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    Keeping planes slick

    Here's Paul Sellers' method for keeping his planes, saws and chisels slick and lubricated.

    https://www.youtube.com/watch?v=npKo1y2e8RI

    It seems like a project but once its built it looks like a good addition to the bench.

    Most every time I am in the shop I am using wooden planes, metal body planes, spokeshaves and chisels. From my first lesson on how to use these tools, I was introduced to the can of paste wax the boss bought for me as my "kick in the a$$ and get to work" gift. Looking around last night at the bench area in the shop I saw 3 cans in various locations. I really like wax and I use it often. My sons shake their heads and tell me I should spray silicone on the tools but that's not for me.

    I don't know if I can make the changeover to oil but the concept is the same and it does improve the performance of the tooling in a way you can feel and its a good feeling. I'm not trying to be overly romantic here but keeping those friction surfaces slick does make things a little better.



    Dedicated toothing plane that gets heavy use on figured veneer-- lots of wax here


    My go to scrub plane for working pine seats. Very fast and light weight.





    Can you see the yellow and red can? Wax stored after a day of cutting dovetails.



    Finishing off 54 of these ribs with a spoke shave is tedious. A little nicer with a sharp blade and a slick shave.




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    Re: Keeping planes slick

    Dan, Paste wax is good and it helps to protect from corrosion, but I use canning wax or candle stubs to keep the plane soles slick. Candles are priced right and they’re easy to apply while planing.

    When did silicone contamination of finishes go away? I never allow the stuff anywhere near wood.

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    Re: Keeping planes slick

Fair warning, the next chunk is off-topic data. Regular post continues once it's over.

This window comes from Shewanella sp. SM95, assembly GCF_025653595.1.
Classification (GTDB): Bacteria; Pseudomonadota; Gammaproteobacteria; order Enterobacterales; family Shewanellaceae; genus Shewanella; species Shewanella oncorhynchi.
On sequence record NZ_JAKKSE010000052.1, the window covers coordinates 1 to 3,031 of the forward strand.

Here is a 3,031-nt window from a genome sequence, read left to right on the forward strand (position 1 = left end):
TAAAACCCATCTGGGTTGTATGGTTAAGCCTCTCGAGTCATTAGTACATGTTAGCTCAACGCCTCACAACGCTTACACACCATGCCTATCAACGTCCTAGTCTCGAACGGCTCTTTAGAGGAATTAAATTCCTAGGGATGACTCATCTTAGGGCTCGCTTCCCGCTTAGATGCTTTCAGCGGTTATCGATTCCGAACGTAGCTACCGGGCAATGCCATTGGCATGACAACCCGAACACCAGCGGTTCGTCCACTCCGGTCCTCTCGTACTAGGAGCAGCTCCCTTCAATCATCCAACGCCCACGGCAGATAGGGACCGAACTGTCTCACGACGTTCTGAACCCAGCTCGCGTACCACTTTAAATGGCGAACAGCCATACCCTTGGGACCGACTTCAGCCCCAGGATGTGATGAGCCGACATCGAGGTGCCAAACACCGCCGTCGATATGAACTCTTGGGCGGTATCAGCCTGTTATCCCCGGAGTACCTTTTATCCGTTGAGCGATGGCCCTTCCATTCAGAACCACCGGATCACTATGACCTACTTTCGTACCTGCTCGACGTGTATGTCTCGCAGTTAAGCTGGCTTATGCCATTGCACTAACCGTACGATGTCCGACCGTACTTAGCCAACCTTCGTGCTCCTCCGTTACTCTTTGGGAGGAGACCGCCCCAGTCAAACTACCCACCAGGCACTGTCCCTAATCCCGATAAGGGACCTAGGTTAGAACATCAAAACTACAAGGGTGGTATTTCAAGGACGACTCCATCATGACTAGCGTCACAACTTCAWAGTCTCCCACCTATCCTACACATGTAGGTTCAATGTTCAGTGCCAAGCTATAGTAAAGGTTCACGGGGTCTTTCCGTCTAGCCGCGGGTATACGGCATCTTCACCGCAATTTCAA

I made a beeswax/turpentine blend that ended up too stiff for finishing wood, but is perfect for slicking up tools. I find it easier to apply evenly than straight wax, and less messy and longer lasting than oil.

    Side note, I like that bench Dan. Are the legs 4x4 posts? I scored a couple free oak slabs and now I need an undercarriage, wondering if 4x4's will work well enough to save the trouble of laminating up 3x5 SYP legs.

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    Re: Keeping planes slick

    For planes and saws is paraffin ok? Picked up some from a canning section in a store and I like it because it's like a bar of soap, when I can remember to use it.

    For tablesaw/planar beds I've been using a can of pastewax. Discovered that if I refresh the planar before each use my problems with snipe almost complete go away.

    For my workbench top I have a beeswax/turp blend that I slather around for glue ups. Gives me a flat surface to glue to and a few whacks with a mallet knocks em loose and it smells great, lol.

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    Re: Keeping planes slick

    Quote Originally Posted by zapdafish View Post
    For planes and saws is paraffin ok?
    That's what I use.

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    Re: Keeping planes slick

    I use paraffin on my planes. I've never heard of using wax on chisels, guess I'll have to try.

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    Re: Keeping planes slick

    Quote Originally Posted by JohnnyR View Post
    I use paraffin on my planes. I've never heard of using wax on chisels, guess I'll have to try.